Head over to Bleeding Cool for the full report and all of the charts. Hooray for statistics and industry trends! There’s lots of cool info to dig into.

Women & NB Creators at Marvel Comics Watch, September 2018 Solicits: 26 Creators on 21 Books

July 19, 2018

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After what has been a rough year thus far for female and non-binary creator representation at Marvel, the publisher seems to have settled into a bit of a groove now. Unconventionally, too. Maybe about half of the gigs listed below are steady, ongoing jobs. The rest are variant covers, one-shots, or mini-series, positions that don’t last for long. And yet, Marvel’s keeping their numbers steady on the backs of such gigs. More long-term work would be nice to see, and the publisher does remain well below their past highs, but at least they’ve pulled themselves up from the terrible numbers they were posting earlier in the year. Let’s take a look at who’s doing what at Marvel this September:

  • Agnes Garbowska: Marvel Super Hero Adventures: Captain Marvel – First Day of School #1 (cover)
  • Ashley Witter: Star Wars: Doctor Aphra #24 (cover), Star Wars: Doctor Aphra Annual #2 (variant cover)
  • Becky Cloonan: Moon Knight #199 (cover)
  • Carmen Carnero: X-Men Red #8 (interior art)
  • Devin Grayson: Marvel Rising: Omega #1 (writer)
  • Emanuela Lupacchino: Avengers #7 (variant cover)
  • Erica Henderson: The Unbeatable Squirrel Girl #36 (cover)
  • Eve Venture: Avengers #7 (variant cover)
  • G. Willow Wilson: Ms. Marvel #34 (writer)
  • Gail Simone: Domino #6 (writer), Domino Annual #1 (co-writer)
  • Gurihiru: Marvel Rising: Omega #1 (cover)
  • Helen Chen: Marvel Rising: Omega #1 (variant cover)
  • Jenny Frison: X-Men Red #8 (cover)
  • Jody Houser: Amazing Spider-Man: Renew Your Vows #23 (writer)
  • Kelly Thompson: West Coast Avengers #2 (writer)
  • Leah Williams: Domino Annual #1 (co-writer)
  • Margaret Stohl: The Life of Captain Marvel #3 (writer)
  • Mariko Tamaki: X-23 #4 (writer)
  • Natacha Bustos: Domino Annual #1 (interior art), Moon Girl and Devil Dinosaur #35 (interior art, cover)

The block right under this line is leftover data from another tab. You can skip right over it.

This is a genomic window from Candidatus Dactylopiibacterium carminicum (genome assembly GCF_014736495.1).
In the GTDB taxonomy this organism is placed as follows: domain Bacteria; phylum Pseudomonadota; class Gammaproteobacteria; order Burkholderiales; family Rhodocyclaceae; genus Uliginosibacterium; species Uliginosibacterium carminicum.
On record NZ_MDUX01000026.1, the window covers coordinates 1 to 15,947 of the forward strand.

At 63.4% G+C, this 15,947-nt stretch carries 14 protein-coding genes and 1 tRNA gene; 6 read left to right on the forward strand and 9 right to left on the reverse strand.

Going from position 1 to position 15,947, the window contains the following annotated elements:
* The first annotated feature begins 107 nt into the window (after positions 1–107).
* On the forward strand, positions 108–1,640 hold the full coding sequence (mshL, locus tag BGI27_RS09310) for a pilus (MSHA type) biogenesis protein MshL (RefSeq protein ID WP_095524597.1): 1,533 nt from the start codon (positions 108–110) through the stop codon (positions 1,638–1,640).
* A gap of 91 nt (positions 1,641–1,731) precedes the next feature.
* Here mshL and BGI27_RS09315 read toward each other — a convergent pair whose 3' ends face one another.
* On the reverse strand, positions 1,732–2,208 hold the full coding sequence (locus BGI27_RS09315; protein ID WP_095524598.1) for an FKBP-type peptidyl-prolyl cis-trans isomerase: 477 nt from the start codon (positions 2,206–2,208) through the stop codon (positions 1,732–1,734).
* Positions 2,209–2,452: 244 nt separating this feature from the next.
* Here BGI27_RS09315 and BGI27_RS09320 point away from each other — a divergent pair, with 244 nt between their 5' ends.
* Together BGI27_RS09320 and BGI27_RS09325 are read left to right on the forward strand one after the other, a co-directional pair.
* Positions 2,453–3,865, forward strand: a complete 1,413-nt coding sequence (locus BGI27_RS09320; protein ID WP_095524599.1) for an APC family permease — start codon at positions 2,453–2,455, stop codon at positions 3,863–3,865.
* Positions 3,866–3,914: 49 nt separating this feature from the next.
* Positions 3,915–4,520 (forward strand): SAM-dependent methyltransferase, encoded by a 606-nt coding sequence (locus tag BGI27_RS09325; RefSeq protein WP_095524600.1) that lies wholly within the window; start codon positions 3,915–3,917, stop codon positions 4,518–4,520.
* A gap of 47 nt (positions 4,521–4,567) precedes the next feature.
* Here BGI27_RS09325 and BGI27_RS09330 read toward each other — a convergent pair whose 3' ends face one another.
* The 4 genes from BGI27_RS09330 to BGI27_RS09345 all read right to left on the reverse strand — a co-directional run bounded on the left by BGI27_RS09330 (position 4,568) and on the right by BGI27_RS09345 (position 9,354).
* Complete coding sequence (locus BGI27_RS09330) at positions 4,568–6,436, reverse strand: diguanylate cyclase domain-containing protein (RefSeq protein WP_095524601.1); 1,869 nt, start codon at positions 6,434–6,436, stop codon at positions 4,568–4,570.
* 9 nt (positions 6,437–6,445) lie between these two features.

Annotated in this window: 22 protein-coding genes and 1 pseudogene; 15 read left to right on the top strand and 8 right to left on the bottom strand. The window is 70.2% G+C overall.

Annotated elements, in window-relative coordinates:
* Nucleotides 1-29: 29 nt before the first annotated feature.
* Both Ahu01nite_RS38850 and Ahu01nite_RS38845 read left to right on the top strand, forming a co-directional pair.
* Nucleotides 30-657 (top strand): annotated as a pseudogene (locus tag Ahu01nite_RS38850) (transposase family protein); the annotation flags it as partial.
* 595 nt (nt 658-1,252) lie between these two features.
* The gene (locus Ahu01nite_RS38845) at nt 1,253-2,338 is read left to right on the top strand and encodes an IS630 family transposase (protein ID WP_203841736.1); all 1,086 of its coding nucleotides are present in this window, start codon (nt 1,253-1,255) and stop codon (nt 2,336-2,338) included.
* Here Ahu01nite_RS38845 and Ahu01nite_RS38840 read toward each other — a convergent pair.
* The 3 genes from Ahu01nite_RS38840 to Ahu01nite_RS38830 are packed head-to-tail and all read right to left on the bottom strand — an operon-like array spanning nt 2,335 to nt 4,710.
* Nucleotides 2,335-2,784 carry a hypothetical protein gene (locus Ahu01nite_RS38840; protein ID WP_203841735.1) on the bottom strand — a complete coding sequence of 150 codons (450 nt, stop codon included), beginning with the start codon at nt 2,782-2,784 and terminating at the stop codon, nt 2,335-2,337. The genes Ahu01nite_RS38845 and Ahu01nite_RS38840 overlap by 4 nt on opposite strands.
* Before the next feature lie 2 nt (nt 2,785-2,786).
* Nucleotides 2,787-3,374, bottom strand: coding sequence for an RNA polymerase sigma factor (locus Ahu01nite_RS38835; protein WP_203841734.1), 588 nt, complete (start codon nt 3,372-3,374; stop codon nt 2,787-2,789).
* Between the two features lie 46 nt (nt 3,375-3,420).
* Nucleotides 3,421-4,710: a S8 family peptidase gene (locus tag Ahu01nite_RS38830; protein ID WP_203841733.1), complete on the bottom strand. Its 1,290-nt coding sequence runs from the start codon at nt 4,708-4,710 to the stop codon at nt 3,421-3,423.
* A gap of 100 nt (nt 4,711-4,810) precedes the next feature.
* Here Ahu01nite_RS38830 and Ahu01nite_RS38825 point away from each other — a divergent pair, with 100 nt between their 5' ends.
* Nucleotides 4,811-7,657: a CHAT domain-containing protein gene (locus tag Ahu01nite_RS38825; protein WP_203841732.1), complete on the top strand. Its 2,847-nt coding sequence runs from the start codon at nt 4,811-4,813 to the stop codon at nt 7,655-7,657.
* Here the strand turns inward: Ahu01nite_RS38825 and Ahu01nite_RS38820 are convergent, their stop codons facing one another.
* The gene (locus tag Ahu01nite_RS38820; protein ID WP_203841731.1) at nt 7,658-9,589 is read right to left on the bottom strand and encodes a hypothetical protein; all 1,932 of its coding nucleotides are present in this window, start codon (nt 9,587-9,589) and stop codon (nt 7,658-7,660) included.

• Rainbow Rowell: Runaways #13 (writer)
  • Sara Pichelli: Avengers #7 (interior art), Fantastic Four #2 (interior art)
  • Sing Ji: Spidergeddon #0 (variant cover)
  • Tini Howard: Captain America Annual #1 (writer)
  • Vanessa Del Rey: Sentry #4 (variant cover)
  • Yasmine Putri: X-23 #4 (variant cover)

All together, there are 26 different female creators scheduled to work on 21 different comic books at Marvel in September, 1 more creator than in August and the same number of books. As far as I can tell, there are no non-binary creators listed in Marvel’s solicits. So we don’t have much of a gain here, but what we do have is some much needed stability. The publisher has had at least 20 female creators in their ranks for four months running now, and this is their highest total since last September. Of course, Marvel’s been well into the 30s before so the mid-20s is nothing to write home about. Hooray for staying out of the teens and all, but there’s still a long way to go for the publisher to reach the level they’re capable of.

We’ve got some new creators set for September. Two of them, Eve Venture and Sing Ji, are on variant covers, while Tini Howard is writing a Captain America annual. These are all one-time gigs, but who knows where they could lead in the future? I don’t think we’ve seen Agnes Garbowska at Marvel before either, and she’s on covers for a new Marvel kids’ book.